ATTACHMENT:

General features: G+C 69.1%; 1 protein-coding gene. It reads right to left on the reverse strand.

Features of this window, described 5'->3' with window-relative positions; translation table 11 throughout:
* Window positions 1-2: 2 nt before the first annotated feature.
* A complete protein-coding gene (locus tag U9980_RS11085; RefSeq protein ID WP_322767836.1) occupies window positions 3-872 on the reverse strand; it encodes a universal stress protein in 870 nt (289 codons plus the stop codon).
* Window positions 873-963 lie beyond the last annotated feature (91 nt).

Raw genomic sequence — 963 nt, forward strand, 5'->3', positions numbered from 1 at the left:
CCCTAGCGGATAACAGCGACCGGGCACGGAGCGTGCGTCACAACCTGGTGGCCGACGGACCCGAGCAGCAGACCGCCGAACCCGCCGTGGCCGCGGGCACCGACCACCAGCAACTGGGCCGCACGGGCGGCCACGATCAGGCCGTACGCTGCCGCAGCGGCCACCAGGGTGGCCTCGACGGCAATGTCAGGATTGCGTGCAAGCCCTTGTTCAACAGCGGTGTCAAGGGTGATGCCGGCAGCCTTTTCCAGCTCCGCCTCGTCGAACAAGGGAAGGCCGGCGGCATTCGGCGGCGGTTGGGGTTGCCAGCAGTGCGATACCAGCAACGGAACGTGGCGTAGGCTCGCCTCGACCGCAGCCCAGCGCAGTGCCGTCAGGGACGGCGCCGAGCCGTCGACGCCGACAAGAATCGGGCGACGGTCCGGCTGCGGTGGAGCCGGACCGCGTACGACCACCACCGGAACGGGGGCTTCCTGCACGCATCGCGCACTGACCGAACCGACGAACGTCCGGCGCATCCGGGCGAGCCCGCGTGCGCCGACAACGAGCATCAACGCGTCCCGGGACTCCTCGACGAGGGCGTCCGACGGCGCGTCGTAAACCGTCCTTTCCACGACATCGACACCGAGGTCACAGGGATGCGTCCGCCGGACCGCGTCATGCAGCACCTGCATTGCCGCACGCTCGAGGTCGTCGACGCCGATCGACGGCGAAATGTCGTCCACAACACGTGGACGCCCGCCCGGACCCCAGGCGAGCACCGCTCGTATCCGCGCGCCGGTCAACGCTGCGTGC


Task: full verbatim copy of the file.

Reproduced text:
General features: G+C 69.1%; 1 protein-coding gene. It reads right to left on the reverse strand.

Features of this window, described 5'->3' with window-relative positions; translation table 11 throughout:
* Window positions 1-2: 2 nt before the first annotated feature.
* A complete protein-coding gene (locus tag U9980_RS11085; RefSeq protein ID WP_322767836.1) occupies window positions 3-872 on the reverse strand; it encodes a universal stress protein in 870 nt (289 codons plus the stop codon).
* Window positions 873-963 lie beyond the last annotated feature (91 nt).

Raw genomic sequence — 963 nt, forward strand, 5'->3', positions numbered from 1 at the left:
CCCTAGCGGATAACAGCGACCGGGCACGGAGCGTGCGTCACAACCTGGTGGCCGACGGACCCGAGCAGCAGACCGCCGAACCCGCCGTGGCCGCGGGCACCGACCACCAGCAACTGGGCCGCACGGGCGGCCACGATCAGGCCGTACGCTGCCGCAGCGGCCACCAGGGTGGCCTCGACGGCAATGTCAGGATTGCGTGCAAGCCCTTGTTCAACAGCGGTGTCAAGGGTGATGCCGGCAGCCTTTTCCAGCTCCGCCTCGTCGAACAAGGGAAGGCCGGCGGCATTCGGCGGCGGTTGGGGTTGCCAGCAGTGCGATACCAGCAACGGAACGTGGCGTAGGCTCGCCTCGACCGCAGCCCAGCGCAGTGCCGTCAGGGACGGCGCCGAGCCGTCGACGCCGACAAGAATCGGGCGACGGTCCGGCTGCGGTGGAGCCGGACCGCGTACGACCACCACCGGAACGGGGGCTTCCTGCACGCATCGCGCACTGACCGAACCGACGAACGTCCGGCGCATCCGGGCGAGCCCGCGTGCGCCGACAACGAGCATCAACGCGTCCCGGGACTCCTCGACGAGGGCGTCCGACGGCGCGTCGTAAACCGTCCTTTCCACGACATCGACACCGAGGTCACAGGGATGCGTCCGCCGGACCGCGTCATGCAGCACCTGCATTGCCGCACGCTCGAGGTCGTCGACGCCGATCGACGGCGAAATGTCGTCCACAACACGTGGACGCCCGCCCGGACCCCAGGCGAGCACCGCTCGTATCCGCGCGCCGGTCAACGCTGCGTGC